How does a Chapter 13 bankruptcy work?

Residents in Florida who are struggling with debt but want to avoid asset liquidation may be able to benefit from a Chapter 13 bankruptcy. Here’s how it works.

Consumers in South Florida who find themselves struggling with an ever-increasing mound of debt can often wonder if there is any way to get free from the debt cycle. For some people, a bankruptcy may offer the best way of doing just that and moving forward to create a positive financial future for themselves.

When contemplating bankruptcy, there are choices to be made and one of those choices is whether to file for a Chapter 7 or a Chapter 13 plan. Understanding the Chapter 13 plan is important before making this decision.

Basics of the Chapter 13 plan

A Chapter 13 plan allows a person to repay all or a portion of his or her debts under the supervision and protection of the bankruptcy court, where no assets are lost. It is for this reason that people who own homes may often gravitate toward these plans versus toward Chapter 7 plans.

Instead of liquidating assets to repay creditors, a consumer makes monthly payments to a trustee. The trustee then disperses funds to creditors based on the agreed plan so that they receive at least some of what they owe. These repayment plans last between 36 and 60 months.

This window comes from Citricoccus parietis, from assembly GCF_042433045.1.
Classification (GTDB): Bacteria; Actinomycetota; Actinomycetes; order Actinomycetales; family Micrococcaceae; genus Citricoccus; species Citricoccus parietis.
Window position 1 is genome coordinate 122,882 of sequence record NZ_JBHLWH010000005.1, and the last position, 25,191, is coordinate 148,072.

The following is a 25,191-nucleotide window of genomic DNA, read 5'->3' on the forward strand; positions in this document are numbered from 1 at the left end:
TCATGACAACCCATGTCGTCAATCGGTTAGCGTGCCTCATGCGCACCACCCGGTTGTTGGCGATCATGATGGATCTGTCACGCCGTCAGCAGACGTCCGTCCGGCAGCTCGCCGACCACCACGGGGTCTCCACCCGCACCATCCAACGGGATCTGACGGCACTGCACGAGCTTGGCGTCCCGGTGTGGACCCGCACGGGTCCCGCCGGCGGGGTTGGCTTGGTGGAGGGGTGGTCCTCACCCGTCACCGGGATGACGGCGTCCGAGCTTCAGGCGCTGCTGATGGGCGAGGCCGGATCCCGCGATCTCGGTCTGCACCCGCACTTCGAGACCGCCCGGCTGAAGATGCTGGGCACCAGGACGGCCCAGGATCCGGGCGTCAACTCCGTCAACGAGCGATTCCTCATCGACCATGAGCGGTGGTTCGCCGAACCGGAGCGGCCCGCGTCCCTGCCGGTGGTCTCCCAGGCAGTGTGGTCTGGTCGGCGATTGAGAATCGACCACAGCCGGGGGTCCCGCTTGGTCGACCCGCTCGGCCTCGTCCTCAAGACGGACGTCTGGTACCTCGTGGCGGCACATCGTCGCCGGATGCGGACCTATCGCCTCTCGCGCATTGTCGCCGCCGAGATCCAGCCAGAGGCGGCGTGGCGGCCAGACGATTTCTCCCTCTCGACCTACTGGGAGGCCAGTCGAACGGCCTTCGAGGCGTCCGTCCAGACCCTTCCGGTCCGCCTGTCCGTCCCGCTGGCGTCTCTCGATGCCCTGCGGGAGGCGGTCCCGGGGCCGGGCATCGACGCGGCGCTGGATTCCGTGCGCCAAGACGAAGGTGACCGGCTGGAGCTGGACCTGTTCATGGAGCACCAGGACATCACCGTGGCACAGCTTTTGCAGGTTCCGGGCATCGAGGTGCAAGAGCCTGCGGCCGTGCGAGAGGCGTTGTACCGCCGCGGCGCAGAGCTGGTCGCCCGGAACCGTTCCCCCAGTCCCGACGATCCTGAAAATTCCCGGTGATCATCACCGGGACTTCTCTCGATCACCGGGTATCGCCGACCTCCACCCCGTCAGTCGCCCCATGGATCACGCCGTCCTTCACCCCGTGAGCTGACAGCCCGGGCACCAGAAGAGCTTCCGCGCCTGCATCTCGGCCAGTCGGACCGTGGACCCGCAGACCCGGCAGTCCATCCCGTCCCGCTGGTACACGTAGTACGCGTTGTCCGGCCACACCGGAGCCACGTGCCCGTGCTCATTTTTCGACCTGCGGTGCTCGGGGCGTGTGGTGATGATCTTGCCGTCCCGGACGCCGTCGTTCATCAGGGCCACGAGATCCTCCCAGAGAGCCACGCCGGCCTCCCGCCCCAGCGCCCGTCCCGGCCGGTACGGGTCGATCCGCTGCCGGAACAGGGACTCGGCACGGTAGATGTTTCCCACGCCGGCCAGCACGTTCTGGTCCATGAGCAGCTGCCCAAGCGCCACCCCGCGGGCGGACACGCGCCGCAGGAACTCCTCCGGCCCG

Mortgages and Chapter 13 bankruptcies

A mortgage is not included in a Chapter 13 plan. Instead, the bankruptcy is intended to give the homeowner enough financial breathing room and time to get current on any past due mortgage payments. During the bankruptcy, the consumer must make all mortgage payments in addition to payments to the trustee.

Chapter 13 and credit reports

It should be noted that a Chapter 13 bankruptcy is deleted from a person's credit report seven years after the filing date. However, that does not have to prevent a person from rebuilding credit after filing for bankruptcy.

Chapter 13 and divorce

For couples who are in the midst of a Chapter 13 bankruptcy and subsequently decide to get divorced, there are some options to consider. One of these options is to migrate to a Chapter 7 plan. If that type of plan was not available earlier due to the couple's income and expenses ratio, the presence of two household expenses versus only one may well help them to qualify for this.

Legal guidance is a must

South Florida residents who believe that bankruptcy may help them should always contact an attorney for help. This is the best way to make sure they select the right type of plan for their situation. As an experienced CPA as well as a proven bankruptcy lawyer, Timothy Kingcade knows how to help clients take full advantage of the bankruptcy laws to protect their assets and get successful results. Since 1996 Kingcade Garcia McMaken has been helping people from all walks of life build a better tomorrow. Our attorneys' help thousands of people every year take advantage of their rights under bankruptcy protection to restart, rebuild and recover. The day you hire our firm, we will contact your creditors to stop the harassment.